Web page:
Hong Kong’s Secretary for Security Chris Tang Ping-keung (鄧炳強) said that the arrests of people who violate the National Security Law (NSL) “will never stop”.
Tang made the remarks at a symposium on the first anniversary since the introduction of the NSL, local media reported on Saturday, August 14.
Among the attendees were Tam Yiu-chung (譚耀宗), member of the Standing Committee of the National People’s Congress in Beijing, and Choi Yuk-lin (蔡若蓮), Undersecretary of Hong Kong’s Education Bureau.
Asked if the government has a timetable for the arrest of people who “sowed chaos in Hong Kong” (搞亂香港), Tang said that the prosecution of those who violate the law “will never stop” (永不止息), adding that if people “endanger national security” (危害國家安全), the relevant government departments will enforce the law.
Tang further stated that the NSL has restored stability in Hong Kong, and that the population needs a “correct view of the country” because “only if you have a country you have a home” (有國才有家).
He argued that the Hong Kong government should seize the opportunity provided by the NSL in order to focus on the “development of the economy and people’s livelihood” (經濟及民生發展).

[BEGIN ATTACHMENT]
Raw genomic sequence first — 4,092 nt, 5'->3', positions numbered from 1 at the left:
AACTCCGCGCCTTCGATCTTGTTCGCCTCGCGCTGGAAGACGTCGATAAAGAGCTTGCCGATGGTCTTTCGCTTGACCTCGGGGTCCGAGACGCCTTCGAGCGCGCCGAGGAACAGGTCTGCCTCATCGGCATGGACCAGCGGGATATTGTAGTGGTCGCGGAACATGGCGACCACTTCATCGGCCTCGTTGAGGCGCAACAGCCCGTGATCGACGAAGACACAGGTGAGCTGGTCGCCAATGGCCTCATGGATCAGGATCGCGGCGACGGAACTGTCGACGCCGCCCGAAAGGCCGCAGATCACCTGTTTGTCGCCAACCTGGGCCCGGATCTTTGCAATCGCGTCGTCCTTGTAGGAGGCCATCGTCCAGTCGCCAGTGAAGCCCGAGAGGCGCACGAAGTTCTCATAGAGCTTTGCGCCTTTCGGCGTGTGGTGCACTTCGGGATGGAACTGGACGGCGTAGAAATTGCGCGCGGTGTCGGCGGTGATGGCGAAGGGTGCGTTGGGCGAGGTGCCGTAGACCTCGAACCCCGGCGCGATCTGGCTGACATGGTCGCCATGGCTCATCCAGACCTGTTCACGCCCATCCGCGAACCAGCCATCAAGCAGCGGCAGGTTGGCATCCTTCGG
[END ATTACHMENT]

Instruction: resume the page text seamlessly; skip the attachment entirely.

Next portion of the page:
Tam Yiu-chung said that the NSL has restored stability and economic growth and denounced “fake information” (假消息) that he claimed stoked hatred.
“People who are pessimistic about Hong Kong have been discredited,” he said, a reference to the city’s 7.5% second-quarter growth.
After months of protests provoked by an unpopular extradition bill in 2019, the Chinese Communist Party-controlled legislature in Beijing passed the NSL in June 2020.
The law has since been used to crack down on pro-democracy politicians and activists, shut down media organizations and persecute opponents of the regime.
The Chinese Communist Party and its Hong Kong allies have long depicted dissent as “chaos”, and compliance with the government as “stability”.
Chris Tang was among the 11 officials sanctioned by the United States Department of the Treasury in August 2020 for undermining Hong Kong’s autonomy. Tang, then Chief Commissioner of the Hong Kong Police Force and member of the newly formed Committee for Safeguarding National Security, was accused of “coercing, arresting, detaining, or imprisoning individuals under the authority of the National Security Law.”
Read also: The Rise and Decline of Hong Kong – From the British Colonial Era to the Chinese Communist Takeover
Hong Kong identity and Chinese nationalism – A clash of civilizations
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